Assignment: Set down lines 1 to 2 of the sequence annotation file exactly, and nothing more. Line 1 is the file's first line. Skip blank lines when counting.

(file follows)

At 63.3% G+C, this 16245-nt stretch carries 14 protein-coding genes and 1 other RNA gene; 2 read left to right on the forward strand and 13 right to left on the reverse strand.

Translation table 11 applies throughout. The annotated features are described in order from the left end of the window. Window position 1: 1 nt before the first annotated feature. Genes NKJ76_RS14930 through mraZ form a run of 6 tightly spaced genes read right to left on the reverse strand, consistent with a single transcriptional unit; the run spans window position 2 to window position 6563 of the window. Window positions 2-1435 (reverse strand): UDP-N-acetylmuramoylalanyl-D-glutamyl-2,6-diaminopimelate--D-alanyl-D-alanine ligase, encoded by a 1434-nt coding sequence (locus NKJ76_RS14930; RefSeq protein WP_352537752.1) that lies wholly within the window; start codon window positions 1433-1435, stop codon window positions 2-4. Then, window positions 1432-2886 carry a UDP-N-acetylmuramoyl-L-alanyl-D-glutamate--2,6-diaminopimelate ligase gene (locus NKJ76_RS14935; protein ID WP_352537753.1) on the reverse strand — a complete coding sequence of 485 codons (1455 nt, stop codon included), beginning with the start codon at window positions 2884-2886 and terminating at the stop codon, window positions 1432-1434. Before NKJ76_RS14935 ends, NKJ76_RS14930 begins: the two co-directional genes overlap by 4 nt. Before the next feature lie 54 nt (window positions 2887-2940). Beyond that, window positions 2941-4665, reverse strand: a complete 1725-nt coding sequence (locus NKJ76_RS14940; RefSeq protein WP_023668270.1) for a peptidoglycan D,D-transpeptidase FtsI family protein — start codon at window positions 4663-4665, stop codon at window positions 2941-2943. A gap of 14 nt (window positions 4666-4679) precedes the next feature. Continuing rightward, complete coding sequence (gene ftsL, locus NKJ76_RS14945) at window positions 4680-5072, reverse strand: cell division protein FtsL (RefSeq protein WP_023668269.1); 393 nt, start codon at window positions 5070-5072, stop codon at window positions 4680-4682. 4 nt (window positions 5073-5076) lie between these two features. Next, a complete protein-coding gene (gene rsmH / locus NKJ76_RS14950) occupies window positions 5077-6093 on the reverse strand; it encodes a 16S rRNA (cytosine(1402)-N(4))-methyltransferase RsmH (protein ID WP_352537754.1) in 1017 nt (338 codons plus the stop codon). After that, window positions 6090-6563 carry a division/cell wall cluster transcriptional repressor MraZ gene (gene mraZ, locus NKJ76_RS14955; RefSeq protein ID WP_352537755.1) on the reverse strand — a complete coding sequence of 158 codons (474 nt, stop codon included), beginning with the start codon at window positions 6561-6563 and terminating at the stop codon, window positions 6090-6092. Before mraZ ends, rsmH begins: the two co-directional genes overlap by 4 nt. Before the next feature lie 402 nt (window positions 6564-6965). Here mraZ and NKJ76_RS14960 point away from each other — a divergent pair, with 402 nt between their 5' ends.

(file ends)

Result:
At 63.3% G+C, this 16245-nt stretch carries 14 protein-coding genes and 1 other RNA gene; 2 read left to right on the forward strand and 13 right to left on the reverse strand.

Translation table 11 applies throughout. The annotated features are described in order from the left end of the window. Window position 1: 1 nt before the first annotated feature. Genes NKJ76_RS14930 through mraZ form a run of 6 tightly spaced genes read right to left on the reverse strand, consistent with a single transcriptional unit; the run spans window position 2 to window position 6563 of the window. Window positions 2-1435 (reverse strand): UDP-N-acetylmuramoylalanyl-D-glutamyl-2,6-diaminopimelate--D-alanyl-D-alanine ligase, encoded by a 1434-nt coding sequence (locus NKJ76_RS14930; RefSeq protein WP_352537752.1) that lies wholly within the window; start codon window positions 1433-1435, stop codon window positions 2-4. Then, window positions 1432-2886 carry a UDP-N-acetylmuramoyl-L-alanyl-D-glutamate--2,6-diaminopimelate ligase gene (locus NKJ76_RS14935; protein ID WP_352537753.1) on the reverse strand — a complete coding sequence of 485 codons (1455 nt, stop codon included), beginning with the start codon at window positions 2884-2886 and terminating at the stop codon, window positions 1432-1434. Before NKJ76_RS14935 ends, NKJ76_RS14930 begins: the two co-directional genes overlap by 4 nt. Before the next feature lie 54 nt (window positions 2887-2940). Beyond that, window positions 2941-4665, reverse strand: a complete 1725-nt coding sequence (locus NKJ76_RS14940; RefSeq protein WP_023668270.1) for a peptidoglycan D,D-transpeptidase FtsI family protein — start codon at window positions 4663-4665, stop codon at window positions 2941-2943. A gap of 14 nt (window positions 4666-4679) precedes the next feature. Continuing rightward, complete coding sequence (gene ftsL, locus NKJ76_RS14945) at window positions 4680-5072, reverse strand: cell division protein FtsL (RefSeq protein WP_023668269.1); 393 nt, start codon at window positions 5070-5072, stop codon at window positions 4680-4682. 4 nt (window positions 5073-5076) lie between these two features. Next, a complete protein-coding gene (gene rsmH / locus NKJ76_RS14950) occupies window positions 5077-6093 on the reverse strand; it encodes a 16S rRNA (cytosine(1402)-N(4))-methyltransferase RsmH (protein ID WP_352537754.1) in 1017 nt (338 codons plus the stop codon). After that, window positions 6090-6563 carry a division/cell wall cluster transcriptional repressor MraZ gene (gene mraZ, locus NKJ76_RS14955; RefSeq protein ID WP_352537755.1) on the reverse strand — a complete coding sequence of 158 codons (474 nt, stop codon included), beginning with the start codon at window positions 6561-6563 and terminating at the stop codon, window positions 6090-6092. Before mraZ ends, rsmH begins: the two co-directional genes overlap by 4 nt. Before the next feature lie 402 nt (window positions 6564-6965). Here mraZ and NKJ76_RS14960 point away from each other — a divergent pair, with 402 nt between their 5' ends.